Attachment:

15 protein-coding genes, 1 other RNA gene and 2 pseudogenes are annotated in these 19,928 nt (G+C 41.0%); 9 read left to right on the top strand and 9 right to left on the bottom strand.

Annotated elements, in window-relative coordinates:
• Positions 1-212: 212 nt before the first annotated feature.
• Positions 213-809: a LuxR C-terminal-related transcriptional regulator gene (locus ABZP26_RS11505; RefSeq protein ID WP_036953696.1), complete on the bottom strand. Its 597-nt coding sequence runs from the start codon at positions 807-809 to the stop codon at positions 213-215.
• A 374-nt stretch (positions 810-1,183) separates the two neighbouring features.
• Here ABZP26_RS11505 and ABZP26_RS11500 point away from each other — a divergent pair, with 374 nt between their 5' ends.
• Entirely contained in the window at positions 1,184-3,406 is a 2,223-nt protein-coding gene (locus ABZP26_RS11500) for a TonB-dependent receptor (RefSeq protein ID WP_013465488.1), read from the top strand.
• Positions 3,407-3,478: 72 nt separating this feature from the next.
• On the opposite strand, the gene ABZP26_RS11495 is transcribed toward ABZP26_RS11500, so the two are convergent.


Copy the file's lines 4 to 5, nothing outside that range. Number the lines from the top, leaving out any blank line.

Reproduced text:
• Positions 213-809: a LuxR C-terminal-related transcriptional regulator gene (locus ABZP26_RS11505; RefSeq protein ID WP_036953696.1), complete on the bottom strand. Its 597-nt coding sequence runs from the start codon at positions 807-809 to the stop codon at positions 213-215.
• A 374-nt stretch (positions 810-1,183) separates the two neighbouring features.